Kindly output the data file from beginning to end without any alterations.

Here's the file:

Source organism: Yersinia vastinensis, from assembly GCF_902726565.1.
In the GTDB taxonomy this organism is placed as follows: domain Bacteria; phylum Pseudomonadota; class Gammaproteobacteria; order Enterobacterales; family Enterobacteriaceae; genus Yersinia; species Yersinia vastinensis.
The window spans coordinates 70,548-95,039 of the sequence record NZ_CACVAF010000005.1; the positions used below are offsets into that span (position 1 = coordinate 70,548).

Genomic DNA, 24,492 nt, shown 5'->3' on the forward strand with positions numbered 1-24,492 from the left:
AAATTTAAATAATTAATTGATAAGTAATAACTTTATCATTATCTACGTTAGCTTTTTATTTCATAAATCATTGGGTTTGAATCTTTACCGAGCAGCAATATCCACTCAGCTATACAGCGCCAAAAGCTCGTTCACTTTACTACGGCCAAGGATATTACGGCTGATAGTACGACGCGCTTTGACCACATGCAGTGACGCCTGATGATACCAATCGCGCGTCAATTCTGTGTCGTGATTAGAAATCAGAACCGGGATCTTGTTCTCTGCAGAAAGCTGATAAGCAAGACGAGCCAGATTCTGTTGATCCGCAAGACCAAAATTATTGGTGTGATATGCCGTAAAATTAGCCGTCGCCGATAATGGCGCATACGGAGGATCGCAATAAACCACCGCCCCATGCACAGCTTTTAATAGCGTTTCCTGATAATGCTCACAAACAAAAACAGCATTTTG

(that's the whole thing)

Source organism: Yersinia vastinensis, from assembly GCF_902726565.1.
In the GTDB taxonomy this organism is placed as follows: domain Bacteria; phylum Pseudomonadota; class Gammaproteobacteria; order Enterobacterales; family Enterobacteriaceae; genus Yersinia; species Yersinia vastinensis.
The window spans coordinates 70,548-95,039 of the sequence record NZ_CACVAF010000005.1; the positions used below are offsets into that span (position 1 = coordinate 70,548).

Genomic DNA, 24,492 nt, shown 5'->3' on the forward strand with positions numbered 1-24,492 from the left:
AAATTTAAATAATTAATTGATAAGTAATAACTTTATCATTATCTACGTTAGCTTTTTATTTCATAAATCATTGGGTTTGAATCTTTACCGAGCAGCAATATCCACTCAGCTATACAGCGCCAAAAGCTCGTTCACTTTACTACGGCCAAGGATATTACGGCTGATAGTACGACGCGCTTTGACCACATGCAGTGACGCCTGATGATACCAATCGCGCGTCAATTCTGTGTCGTGATTAGAAATCAGAACCGGGATCTTGTTCTCTGCAGAAAGCTGATAAGCAAGACGAGCCAGATTCTGTTGATCCGCAAGACCAAAATTATTGGTGTGATATGCCGTAAAATTAGCCGTCGCCGATAATGGCGCATACGGAGGATCGCAATAAACCACCGCCCCATGCACAGCTTTTAATAGCGTTTCCTGATAATGCTCACAAACAAAAACAGCATTTTG